10 Jan 2018

F00F bug or why morons shouldn’t be writing about security (again)

Every once in a while, I read an article about security which is so incredibly bad that I just have to comment on it.

This time, it's an article from iTWire called "When F00F bug hit 20 years ago, Intel reacted the same way". It's written by Sam Varghese who claims to have decades of experience in the field. Let's see..

Make Intel CPU to hang remotely and anonymously?

Let me write that down!

Any Intel Pentium/Pentium MMX could be remotely and anonymously caused to hang, merely by sending it the byte sequence "F0 0F C7 C8".

This statement is incorrect in so many ways!

Yes, there was a bug in Pentium CPUs. CPU would freeze when executing instruction lock cmpxchg8b eax which has the opcode "F0 0F C7 C8". Can you see the difference?

  1. CPU doesn't hang on merely seeing the data sequence "F0 0F C7 C8". It hangs when trying to execute these bytes. Big difference! And if someone is able to run arbitrary instructions on your CPU, you have much bigger problems than just a simple hang.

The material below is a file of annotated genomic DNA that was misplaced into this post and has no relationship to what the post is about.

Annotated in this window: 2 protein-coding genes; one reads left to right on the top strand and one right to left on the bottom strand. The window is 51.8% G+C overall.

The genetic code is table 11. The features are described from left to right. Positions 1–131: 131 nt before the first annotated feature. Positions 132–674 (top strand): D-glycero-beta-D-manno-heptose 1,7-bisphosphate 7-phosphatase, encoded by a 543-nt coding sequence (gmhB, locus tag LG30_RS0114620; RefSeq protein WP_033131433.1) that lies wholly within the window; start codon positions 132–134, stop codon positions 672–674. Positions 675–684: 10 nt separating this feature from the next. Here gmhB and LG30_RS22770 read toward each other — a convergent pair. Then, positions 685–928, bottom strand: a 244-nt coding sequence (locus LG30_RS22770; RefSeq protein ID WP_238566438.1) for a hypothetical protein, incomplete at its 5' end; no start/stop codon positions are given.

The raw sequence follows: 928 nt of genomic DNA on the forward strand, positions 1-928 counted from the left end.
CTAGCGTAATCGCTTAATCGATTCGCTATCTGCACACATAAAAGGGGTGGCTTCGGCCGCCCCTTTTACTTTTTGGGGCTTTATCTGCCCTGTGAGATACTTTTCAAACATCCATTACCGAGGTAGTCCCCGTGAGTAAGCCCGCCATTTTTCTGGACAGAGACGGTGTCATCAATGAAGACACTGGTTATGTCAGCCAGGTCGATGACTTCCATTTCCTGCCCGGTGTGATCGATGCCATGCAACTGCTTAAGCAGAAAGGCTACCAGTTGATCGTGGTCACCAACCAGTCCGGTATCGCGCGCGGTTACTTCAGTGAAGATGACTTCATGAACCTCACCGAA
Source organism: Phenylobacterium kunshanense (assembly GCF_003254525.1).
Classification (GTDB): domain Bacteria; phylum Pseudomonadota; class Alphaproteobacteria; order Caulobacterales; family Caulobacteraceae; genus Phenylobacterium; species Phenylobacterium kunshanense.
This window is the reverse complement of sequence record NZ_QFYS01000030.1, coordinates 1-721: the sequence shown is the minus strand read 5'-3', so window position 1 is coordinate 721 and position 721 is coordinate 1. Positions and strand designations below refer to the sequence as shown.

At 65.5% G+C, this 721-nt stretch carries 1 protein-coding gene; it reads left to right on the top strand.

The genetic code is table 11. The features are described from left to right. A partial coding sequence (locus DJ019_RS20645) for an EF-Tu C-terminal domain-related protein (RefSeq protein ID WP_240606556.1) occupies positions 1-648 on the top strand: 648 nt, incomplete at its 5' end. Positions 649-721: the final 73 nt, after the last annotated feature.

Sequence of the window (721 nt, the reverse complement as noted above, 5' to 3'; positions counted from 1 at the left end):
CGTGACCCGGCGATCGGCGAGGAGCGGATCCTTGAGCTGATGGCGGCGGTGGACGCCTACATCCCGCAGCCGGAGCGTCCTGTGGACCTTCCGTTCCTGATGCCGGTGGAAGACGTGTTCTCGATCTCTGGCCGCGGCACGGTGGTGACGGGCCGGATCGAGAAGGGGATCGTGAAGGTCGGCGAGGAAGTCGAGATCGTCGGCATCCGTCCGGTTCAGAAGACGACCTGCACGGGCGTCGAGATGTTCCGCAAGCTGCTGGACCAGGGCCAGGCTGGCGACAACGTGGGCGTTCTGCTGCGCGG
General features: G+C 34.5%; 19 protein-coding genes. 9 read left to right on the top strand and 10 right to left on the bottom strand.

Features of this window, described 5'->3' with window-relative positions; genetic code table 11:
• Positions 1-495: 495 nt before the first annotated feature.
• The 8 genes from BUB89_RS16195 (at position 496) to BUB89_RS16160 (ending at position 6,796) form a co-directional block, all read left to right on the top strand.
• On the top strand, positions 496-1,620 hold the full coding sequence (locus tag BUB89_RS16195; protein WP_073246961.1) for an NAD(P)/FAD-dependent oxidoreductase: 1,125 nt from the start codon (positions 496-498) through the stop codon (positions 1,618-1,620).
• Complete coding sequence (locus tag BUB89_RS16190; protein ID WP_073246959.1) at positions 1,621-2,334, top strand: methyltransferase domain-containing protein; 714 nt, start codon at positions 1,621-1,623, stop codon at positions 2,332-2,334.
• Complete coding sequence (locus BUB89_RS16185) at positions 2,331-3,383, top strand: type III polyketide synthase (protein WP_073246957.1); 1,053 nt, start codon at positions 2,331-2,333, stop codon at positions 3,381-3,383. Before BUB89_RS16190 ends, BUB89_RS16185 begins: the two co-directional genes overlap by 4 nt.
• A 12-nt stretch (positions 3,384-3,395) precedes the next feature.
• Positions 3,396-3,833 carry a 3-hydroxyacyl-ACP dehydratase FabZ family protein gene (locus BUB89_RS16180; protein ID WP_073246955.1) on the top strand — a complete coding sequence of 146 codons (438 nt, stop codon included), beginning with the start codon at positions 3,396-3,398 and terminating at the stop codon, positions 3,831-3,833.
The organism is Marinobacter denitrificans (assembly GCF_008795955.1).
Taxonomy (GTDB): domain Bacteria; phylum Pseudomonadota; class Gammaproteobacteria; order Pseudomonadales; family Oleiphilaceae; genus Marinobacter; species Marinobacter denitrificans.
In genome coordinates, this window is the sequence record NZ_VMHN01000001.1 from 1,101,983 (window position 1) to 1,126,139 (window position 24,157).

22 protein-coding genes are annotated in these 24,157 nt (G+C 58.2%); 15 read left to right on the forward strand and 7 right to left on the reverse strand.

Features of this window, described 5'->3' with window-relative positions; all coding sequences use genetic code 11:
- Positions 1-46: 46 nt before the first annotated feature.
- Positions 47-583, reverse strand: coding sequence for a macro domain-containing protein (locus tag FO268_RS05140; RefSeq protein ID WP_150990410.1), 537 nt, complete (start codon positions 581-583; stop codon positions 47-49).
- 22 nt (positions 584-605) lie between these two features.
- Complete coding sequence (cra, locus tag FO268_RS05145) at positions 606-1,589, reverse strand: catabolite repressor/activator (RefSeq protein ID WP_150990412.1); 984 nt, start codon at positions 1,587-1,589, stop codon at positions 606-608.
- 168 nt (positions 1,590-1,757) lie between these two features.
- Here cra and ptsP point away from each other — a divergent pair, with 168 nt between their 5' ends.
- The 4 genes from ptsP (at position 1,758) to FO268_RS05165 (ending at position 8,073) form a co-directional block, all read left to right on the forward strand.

2. There is no f*ing way to run any code on any CPU remotely and anonymously. You can remotely exploit a bug in firmware/OS/software to execute some code - that's called remote code execution. But that is not specific to Intel CPUs and have nothing to do with the F00F bug in particular.

Dear Sam Varghese, please stop writing about security. Open a hotdog stand or do anything else that doesn't involve computers. You just don't get them.

3 thoughts on “F00F bug or why morons shouldn’t be writing about security (again)

  1. Avatar

    Your wrong, Dos, Linux and Windows allowed this to happen in user land without root access. Remote execution was also possible because back then. CGI scripts were used, and they were exploited to run code all the time. So I have no idea what your going on about. Either you werent in the field 20 years ago or you have no idea how OS's worked in 1997. We didn't have virtual sandboxes or even proper memory protection. It was pretty much the wild west.

    As for just having the f00f sequence in memory, no it has to be executed.

    • Avatar

      Yes, operating systems were much easier to exploit 20 years ago. And that's pretty much what I wrote:

      You can remotely exploit a bug in firmware/OS/software to execute some code - that's called remote code execution.

      But you can't just magically "remotely and anonymously" send a "byte sequence" directly to a CPU. :)

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